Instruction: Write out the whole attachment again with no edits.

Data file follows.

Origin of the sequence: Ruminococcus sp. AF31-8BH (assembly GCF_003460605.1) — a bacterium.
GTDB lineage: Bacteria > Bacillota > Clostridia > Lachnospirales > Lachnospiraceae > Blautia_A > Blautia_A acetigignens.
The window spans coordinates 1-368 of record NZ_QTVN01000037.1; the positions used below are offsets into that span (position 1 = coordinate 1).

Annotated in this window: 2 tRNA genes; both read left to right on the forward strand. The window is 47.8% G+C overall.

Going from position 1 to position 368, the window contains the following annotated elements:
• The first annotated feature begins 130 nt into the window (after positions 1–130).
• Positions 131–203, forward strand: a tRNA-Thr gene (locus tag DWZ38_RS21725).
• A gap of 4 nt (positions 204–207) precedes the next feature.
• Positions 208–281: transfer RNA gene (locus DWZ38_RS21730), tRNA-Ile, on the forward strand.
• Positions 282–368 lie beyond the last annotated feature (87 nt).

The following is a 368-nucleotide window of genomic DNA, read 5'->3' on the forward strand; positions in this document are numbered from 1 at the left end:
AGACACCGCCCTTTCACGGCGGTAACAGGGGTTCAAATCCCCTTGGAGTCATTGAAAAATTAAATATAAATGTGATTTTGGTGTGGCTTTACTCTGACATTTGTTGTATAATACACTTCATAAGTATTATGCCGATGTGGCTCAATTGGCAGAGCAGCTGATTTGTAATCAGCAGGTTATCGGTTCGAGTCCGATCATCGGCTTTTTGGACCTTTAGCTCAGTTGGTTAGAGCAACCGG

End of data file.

Origin of the sequence: Ruminococcus sp. AF31-8BH (assembly GCF_003460605.1) — a bacterium.
GTDB lineage: Bacteria > Bacillota > Clostridia > Lachnospirales > Lachnospiraceae > Blautia_A > Blautia_A acetigignens.
The window spans coordinates 1-368 of record NZ_QTVN01000037.1; the positions used below are offsets into that span (position 1 = coordinate 1).

Annotated in this window: 2 tRNA genes; both read left to right on the forward strand. The window is 47.8% G+C overall.

Going from position 1 to position 368, the window contains the following annotated elements:
• The first annotated feature begins 130 nt into the window (after positions 1–130).
• Positions 131–203, forward strand: a tRNA-Thr gene (locus tag DWZ38_RS21725).
• A gap of 4 nt (positions 204–207) precedes the next feature.
• Positions 208–281: transfer RNA gene (locus DWZ38_RS21730), tRNA-Ile, on the forward strand.
• Positions 282–368 lie beyond the last annotated feature (87 nt).

The following is a 368-nucleotide window of genomic DNA, read 5'->3' on the forward strand; positions in this document are numbered from 1 at the left end:
AGACACCGCCCTTTCACGGCGGTAACAGGGGTTCAAATCCCCTTGGAGTCATTGAAAAATTAAATATAAATGTGATTTTGGTGTGGCTTTACTCTGACATTTGTTGTATAATACACTTCATAAGTATTATGCCGATGTGGCTCAATTGGCAGAGCAGCTGATTTGTAATCAGCAGGTTATCGGTTCGAGTCCGATCATCGGCTTTTTGGACCTTTAGCTCAGTTGGTTAGAGCAACCGG